Purchase a piece of history and an iconic ride at a great price. If you’re looking for your first classic car or adding a vintage vehicle to your growing collection, you deserve a great deal. Use these classic car valuation tips to find out how to buy a classic car.
Check Out Classic Car Valuation Guides
Collector vehicles range considerably in price. Some look like they’re ready for the junkyard but are actually worth a considerable amount. Others are painted and polished but don’t hold their value.
Start your classic car shopping journey by reviewing a few free valuation guides. These guides aren’t a substitute for a licensed appraiser, but they can help you get a general idea of the value of a vehicle.
None of these guides claim to offer the exact value of a vintage vehicle. Prices vary between cars and between regions, and the entire shopping process is negotiable. Use these guides as a starting point in your negotiations with sellers in your area as you look for your next restoration project or show-ready classic car.
Kelley Blue Book
One of the most popular price guides since 1926, Kelley Blue Book offers printed and online valuation guides. Most classic vehicles aren’t listed on the online guide, so you’ll need to order a printed copy.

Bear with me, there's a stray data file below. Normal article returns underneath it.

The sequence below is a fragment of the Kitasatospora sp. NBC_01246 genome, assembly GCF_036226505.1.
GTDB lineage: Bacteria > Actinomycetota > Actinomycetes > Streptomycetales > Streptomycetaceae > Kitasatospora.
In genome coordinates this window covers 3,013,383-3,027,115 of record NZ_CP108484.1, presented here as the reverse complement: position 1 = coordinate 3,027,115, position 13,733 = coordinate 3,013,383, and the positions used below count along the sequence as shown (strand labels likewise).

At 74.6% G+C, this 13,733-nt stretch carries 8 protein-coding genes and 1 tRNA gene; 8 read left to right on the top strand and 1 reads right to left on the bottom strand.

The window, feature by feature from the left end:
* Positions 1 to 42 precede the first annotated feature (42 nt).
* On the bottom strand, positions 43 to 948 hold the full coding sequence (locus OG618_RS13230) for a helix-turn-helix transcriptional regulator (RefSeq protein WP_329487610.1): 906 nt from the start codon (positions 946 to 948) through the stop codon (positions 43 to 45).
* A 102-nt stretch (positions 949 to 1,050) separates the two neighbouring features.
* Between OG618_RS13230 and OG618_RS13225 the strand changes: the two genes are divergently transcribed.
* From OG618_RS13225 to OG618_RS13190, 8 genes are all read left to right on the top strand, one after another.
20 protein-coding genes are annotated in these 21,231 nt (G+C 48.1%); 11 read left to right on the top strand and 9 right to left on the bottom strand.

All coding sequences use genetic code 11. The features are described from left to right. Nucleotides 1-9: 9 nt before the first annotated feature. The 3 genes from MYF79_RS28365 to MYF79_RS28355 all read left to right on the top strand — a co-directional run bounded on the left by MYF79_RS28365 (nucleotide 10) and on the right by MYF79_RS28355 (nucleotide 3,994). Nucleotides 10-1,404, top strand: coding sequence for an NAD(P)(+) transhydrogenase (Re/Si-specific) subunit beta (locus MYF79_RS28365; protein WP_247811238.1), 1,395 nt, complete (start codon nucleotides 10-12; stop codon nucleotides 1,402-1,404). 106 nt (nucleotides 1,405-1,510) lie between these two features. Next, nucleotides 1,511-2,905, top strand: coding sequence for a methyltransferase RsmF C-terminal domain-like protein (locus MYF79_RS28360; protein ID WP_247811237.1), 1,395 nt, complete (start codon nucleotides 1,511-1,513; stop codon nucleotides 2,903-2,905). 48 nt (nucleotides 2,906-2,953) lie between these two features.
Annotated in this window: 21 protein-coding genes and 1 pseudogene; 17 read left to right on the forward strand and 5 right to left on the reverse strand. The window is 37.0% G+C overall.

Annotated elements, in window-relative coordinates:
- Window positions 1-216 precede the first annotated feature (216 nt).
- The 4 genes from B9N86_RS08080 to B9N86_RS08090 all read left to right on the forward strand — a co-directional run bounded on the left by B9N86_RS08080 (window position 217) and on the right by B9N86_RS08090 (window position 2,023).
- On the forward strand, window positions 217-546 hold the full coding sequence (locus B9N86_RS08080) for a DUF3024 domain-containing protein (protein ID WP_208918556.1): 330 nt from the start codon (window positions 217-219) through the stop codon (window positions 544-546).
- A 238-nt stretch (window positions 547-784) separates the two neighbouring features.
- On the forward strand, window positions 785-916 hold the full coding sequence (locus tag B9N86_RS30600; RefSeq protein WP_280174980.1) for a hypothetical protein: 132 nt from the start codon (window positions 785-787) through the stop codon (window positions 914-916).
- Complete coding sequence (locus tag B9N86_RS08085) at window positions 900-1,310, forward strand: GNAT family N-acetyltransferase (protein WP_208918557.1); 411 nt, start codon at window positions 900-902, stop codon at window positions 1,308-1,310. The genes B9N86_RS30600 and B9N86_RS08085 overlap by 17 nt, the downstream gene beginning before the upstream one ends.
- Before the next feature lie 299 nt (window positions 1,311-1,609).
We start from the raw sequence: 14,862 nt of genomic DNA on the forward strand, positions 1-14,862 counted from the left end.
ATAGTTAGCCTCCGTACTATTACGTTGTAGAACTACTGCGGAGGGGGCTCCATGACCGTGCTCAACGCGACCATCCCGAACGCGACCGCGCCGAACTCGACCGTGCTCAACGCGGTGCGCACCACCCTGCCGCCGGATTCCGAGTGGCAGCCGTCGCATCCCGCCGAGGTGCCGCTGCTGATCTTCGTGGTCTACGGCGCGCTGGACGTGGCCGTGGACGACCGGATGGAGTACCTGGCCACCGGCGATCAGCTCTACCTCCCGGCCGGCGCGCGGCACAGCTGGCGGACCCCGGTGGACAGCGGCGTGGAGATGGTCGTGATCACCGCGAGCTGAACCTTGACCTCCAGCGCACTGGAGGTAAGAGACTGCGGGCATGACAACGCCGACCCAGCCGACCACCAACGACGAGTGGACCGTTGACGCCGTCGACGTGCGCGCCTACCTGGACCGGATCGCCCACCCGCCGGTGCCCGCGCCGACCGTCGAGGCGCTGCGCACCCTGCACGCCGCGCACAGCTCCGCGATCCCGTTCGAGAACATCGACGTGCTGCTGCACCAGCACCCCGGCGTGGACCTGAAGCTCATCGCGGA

This book describes the general price range for makes, models, and trim packages of early model vehicles. Because the company has offered price guide assistance since before many of these vehicles were manufactured, Kelley Blue Book has tracked the general range of market value for the entire lifetime of many collector vehicles.
Hagerty Insurance offers another valuation tool for vintage vehicles. This tool doesn’t just show the current estimated value of a vehicle but offers you past values and future value predictions. Use this tool to predict whether this is a good time to buy a classic car or if the price may come down in the future.
You can also check out the Hagerty Market Rating to get a bird's-eye view of the market. A weighted algorithm helps you see whether the North American collector car market is undervalued, flat, expanding, or super-heated.
The National Automobile Dealers Association, or NADA, offers NADAguides, a comprehensive list of collector vehicle prices. Look for High Retail, Average Retail, and Low Retail prices of collector cars and other vintage rides.
Enter the year, make, model, trim level, and specific factory for a fine-tuned estimate. Some vintage vehicles range considerably in price from one year and trim package to the next. This guide helps you find out if you’re looking at a rare find or an everyday vintage car.
Consider the Car’s Condition
You may have found one of the rarest Mustangs or GTs in a private collection, but a totaled ride or poor restoration process can severely reduce the value of a rare vehicle. Consider the actual condition of the specific vehicle you’re looking at as part of your classic car valuation. Find a car that not only retains its value but is also in pristine condition.
Year of Manufacture